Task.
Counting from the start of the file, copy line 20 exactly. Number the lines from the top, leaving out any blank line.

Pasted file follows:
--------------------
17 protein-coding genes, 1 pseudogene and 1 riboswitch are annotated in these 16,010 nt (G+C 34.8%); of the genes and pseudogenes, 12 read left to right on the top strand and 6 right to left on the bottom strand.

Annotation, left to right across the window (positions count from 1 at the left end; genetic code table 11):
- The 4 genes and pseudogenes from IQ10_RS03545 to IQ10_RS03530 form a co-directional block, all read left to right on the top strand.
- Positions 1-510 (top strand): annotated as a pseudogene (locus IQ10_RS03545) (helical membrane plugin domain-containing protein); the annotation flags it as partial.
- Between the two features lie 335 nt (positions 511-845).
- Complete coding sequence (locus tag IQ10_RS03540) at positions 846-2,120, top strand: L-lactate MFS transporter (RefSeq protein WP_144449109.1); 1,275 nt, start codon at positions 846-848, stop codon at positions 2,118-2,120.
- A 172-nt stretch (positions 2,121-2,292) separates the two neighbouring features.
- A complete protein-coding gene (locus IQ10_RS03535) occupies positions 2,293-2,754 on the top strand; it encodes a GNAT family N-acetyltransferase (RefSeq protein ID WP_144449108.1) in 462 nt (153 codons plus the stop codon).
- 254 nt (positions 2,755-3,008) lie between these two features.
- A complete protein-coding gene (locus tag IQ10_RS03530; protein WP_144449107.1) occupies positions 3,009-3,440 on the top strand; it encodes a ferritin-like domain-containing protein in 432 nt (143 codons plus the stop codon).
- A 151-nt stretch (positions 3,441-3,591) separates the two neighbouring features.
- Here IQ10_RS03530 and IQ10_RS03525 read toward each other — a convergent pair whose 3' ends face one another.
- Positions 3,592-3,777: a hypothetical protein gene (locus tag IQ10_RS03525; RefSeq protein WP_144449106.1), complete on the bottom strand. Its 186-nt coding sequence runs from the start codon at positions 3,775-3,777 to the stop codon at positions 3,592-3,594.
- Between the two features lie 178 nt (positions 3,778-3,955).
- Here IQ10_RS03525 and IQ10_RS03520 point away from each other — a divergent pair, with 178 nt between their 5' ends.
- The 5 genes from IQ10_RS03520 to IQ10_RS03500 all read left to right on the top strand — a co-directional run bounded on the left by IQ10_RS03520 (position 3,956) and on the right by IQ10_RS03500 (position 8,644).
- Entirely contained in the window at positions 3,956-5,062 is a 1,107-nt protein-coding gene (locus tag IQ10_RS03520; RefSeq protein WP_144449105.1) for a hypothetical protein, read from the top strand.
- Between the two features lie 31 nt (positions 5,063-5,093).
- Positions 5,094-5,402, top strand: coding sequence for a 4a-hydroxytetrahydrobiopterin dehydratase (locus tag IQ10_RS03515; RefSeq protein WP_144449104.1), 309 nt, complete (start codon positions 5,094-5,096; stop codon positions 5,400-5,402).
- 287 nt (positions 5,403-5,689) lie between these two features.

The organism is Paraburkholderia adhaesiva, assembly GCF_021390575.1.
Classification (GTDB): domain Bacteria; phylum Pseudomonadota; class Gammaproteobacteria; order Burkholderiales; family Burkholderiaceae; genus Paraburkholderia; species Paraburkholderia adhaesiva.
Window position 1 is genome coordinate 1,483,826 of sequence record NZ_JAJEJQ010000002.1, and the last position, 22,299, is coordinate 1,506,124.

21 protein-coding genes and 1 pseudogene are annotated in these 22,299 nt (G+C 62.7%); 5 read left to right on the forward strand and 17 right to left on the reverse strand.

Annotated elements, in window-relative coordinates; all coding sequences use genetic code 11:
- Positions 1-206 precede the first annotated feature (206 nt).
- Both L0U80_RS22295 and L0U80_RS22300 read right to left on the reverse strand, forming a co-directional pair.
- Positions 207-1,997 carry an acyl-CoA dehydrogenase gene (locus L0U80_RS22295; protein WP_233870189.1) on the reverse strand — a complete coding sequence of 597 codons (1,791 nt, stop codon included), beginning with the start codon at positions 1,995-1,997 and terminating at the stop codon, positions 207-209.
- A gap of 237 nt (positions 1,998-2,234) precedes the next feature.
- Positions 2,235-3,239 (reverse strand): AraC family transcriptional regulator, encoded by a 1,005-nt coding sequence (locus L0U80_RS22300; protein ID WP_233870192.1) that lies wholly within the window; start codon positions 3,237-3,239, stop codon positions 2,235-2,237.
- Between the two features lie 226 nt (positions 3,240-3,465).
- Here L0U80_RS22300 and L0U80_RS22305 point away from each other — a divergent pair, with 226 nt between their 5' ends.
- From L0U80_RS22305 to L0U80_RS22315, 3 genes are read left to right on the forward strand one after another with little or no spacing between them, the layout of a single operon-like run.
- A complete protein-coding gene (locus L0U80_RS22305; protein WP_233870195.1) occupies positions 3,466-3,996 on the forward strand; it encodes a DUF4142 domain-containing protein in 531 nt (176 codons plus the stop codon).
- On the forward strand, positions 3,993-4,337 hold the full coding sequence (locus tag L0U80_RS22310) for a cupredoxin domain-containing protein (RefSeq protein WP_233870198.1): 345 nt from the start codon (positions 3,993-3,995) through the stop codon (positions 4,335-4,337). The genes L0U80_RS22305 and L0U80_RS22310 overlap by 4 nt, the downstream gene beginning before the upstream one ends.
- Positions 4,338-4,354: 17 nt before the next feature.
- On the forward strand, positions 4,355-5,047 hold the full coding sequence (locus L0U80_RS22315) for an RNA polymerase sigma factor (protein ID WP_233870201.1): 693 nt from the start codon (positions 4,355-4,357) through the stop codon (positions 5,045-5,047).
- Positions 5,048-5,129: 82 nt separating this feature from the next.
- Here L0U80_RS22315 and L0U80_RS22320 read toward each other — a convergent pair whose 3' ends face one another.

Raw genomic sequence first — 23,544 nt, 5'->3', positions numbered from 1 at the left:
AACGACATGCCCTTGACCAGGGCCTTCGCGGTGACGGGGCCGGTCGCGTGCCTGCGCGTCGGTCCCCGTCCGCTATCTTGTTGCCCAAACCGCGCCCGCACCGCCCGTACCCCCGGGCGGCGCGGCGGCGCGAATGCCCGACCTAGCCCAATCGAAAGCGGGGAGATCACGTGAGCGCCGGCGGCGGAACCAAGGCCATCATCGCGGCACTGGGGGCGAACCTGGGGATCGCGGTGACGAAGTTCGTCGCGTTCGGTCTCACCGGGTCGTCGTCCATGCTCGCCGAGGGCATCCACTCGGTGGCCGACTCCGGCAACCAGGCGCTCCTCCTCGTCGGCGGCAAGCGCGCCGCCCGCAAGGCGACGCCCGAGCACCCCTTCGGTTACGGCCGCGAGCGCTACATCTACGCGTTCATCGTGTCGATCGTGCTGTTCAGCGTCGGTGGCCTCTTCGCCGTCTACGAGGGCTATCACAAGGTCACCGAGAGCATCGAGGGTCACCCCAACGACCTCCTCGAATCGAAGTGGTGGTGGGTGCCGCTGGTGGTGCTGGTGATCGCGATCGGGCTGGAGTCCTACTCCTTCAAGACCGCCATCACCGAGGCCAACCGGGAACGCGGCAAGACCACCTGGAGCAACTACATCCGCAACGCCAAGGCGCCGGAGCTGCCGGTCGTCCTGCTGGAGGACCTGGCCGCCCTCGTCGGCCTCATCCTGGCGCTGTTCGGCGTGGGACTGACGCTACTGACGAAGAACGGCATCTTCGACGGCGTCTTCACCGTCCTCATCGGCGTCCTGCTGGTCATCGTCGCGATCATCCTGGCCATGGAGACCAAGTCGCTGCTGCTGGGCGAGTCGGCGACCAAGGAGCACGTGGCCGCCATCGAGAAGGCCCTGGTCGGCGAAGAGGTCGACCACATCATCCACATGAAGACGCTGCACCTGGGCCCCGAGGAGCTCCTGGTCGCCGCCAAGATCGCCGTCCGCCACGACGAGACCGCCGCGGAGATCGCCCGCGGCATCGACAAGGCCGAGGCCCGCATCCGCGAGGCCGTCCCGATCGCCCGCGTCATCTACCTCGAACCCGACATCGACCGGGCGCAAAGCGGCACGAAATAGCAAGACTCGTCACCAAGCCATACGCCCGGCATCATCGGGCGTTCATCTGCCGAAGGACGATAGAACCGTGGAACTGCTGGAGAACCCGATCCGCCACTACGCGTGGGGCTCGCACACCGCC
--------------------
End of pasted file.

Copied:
- 287 nt (positions 5,403-5,689) lie between these two features.